Irish Roadwork

In June of this year Writers Workshops International organizers, Barbara Euser and Connie Burke took yet another group of writers out on an amazing travel writing adventure. This time the participants journeyed through County Cork, Ireland. Writers Linda Watanabe McFerrin and Joanna Biggar directed workshops in between the far-ranging peregrinations. This, again, is some serious “Roadwork.” The anthology containing all of their stories will be out in December, distributed nationally by Travelers’ Tales. Meanwhile here are some excerpts from a few of their delightful stories…

Ann Ure
Fritz wasn’t the best-looking guy in the seaside village of Myrtleville, but he was the first one I met. He gazed at us from the lawn of the Bellevue B&B as we pulled up. Friendly yet cautious, he approached and greeted our group of writers in a rather perfunctory manner. He avoided making direct eye contact with me, though it was obvious that he sized up each one of us before returning to his post at the edge of the lawn beside the inn’s lovely dining veranda.

Fritz wore his reddish brown hair short. Relatively young, there were telltale flecks of white in his eyelashes and beard indicating that he’d been around the block a few times. He also appeared to be a bit scraggly, but in that way that the Irish can work unkempt to their advantage. Despite his stern demeanor and rather short stature, I immediately found him attractive.

“What’s his story?” I asked Benny and Gaby Neff, the husband and wife proprietors of this charming County Cork inn. Benny was the first to answer, and he did so with a sigh and a shake of his head.

“That’s Fritz,” he said. “He’s from Crosshaven, about two miles down the road. He hangs about more than we like, but he’s okay.”mj.jpg

I didn’t understand, and continued my probe. “You say he hangs about your property?”

“Yes. He’s in love with our Daisy,” Benny replied, “but she’s not the least bit interested in him. I guess he’s not her type.”

“What’s Daisy’s type?” I asked, my curiosity having been tweaked.

“The big guys,” Benny confided, “Labrador retrievers, mostly.”

Photo by Mary Jean Pramik

Doreen WoodBuckley__s_Pub.jpg
The fabled conviviality of Irish pubs was about to become a reality for me on that bone-wet night in Myrtleville, County Cork, Ireland. Several years ago I’d had a great personal loss followed by many lonely nights and I’d longed for gatherings around a big round kitchen table. Now, bright blue eyes stared at me as I pushed open the rough-hewn door of the Pine Lodge pub. I was cold and the luminescent swinging “Murphy” sign had beckoned me as I’d abruptly left my walking companions. I must have been a sight, with my wind-blown platinum hair and my cheeks freshly pinked atop my shimmering ruby red raincoat. Fifteen men looked at me as if I were a phenomenon they were going to thoroughly enjoy.

“Well, well, come in,” called the red-haired man perched on the bar stool nearest the doorway. “Sit down.”

I didn’t yet know that any unfamiliar face in this neighborhood would be looked at with concerted interest, or as I came to call it, gleeful scrutiny.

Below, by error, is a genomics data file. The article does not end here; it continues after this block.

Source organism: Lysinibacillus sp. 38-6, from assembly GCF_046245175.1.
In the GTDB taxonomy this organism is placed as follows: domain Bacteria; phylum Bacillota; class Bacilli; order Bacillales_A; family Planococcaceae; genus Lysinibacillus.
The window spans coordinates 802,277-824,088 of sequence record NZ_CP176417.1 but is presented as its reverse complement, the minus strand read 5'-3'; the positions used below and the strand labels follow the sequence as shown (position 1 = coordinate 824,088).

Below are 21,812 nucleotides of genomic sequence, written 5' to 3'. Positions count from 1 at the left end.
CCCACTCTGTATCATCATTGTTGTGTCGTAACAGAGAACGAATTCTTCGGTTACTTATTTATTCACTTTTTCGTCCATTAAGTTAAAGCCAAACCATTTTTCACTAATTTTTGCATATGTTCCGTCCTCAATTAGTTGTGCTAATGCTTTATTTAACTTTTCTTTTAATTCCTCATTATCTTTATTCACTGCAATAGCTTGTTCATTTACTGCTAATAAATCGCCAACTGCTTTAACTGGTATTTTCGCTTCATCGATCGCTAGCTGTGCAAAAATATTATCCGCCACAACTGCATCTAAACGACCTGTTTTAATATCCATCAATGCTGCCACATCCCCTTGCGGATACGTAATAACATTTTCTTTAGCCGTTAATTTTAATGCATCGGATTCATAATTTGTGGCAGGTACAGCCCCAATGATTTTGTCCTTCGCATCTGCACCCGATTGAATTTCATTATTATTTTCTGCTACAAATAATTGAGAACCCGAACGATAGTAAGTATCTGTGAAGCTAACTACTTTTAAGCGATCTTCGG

Photo by Connie Burke

Gail Strickland
That is the first time I hear Cobh described as The Holy Ground, but after he explains it to me, I hear it everywhere. I find an old sea chanty in an Irish folk song book called “The Holy Ground.” When I ask Michael, our taxi driver, about Cobh, “Oh, the Holy Ground,” is his answer, a response I will hear time and again. Everyone I ask about Cobh gives me the same answer, and they never utter the words without going deep within to a pool that is their past and their hope for the return of loved ones – loved ones who seldom returned home.The_Cobh.jpg Each inward gaze, disconnected from whatever liveliness surrounds them – a pub, taxi, restaurant – is like an empty chair left waiting at their kitchen table.

A few days later on the bus touring southern Ireland, I talk with Sister Eily, and begin to fully understand how those departed never faded to mere memory. Sister Eily is a feisty, red-haired Irish Catholic nun. She sits in front of me and tells stories about her family, whispering her last story to me, a memory of the final days with her aging mother. There were tears in her mother’s eyes, as she lay in bed resting, and Sister Eily asked her mother if she was uncomfortable or needed something.

“No,” her mother answered in a voice frayed and worn. “I’m thinking of the day Gulann (her younger sister) went to go to Cobh and I made her that gray coat.”

Photo by Connie Burke

Mary Jean Pramik
The open frame bodhran sets the heartbeat of Irish music. A large circle of wood, capped at one end by a smooth sheath of sheepskin, the drummer cradles the bodhran under his or her arm and hugs it tight against the body while sensually massaging the taut skin from the inside. With the other hand, the musician twiddles the double-headed beater or tipper against the outside surface.Bodhran.jpg

A skilled bodhran player is a prized find for traditional Irish music groups. This frame drum is an exciting instrument in the right hands, layering a subtle sound to Irish folk music. To the untrained ear, the bodhran appears to be an easy path into a band and free pub ale. Not so, since the bodhran player works to match the tune and the melody.

One of Josef’s music teachers explained it: “The drummer does not keep the rhythm. The drummer paints, he fills in the spaces of absence.”

Photo by Connie Burke

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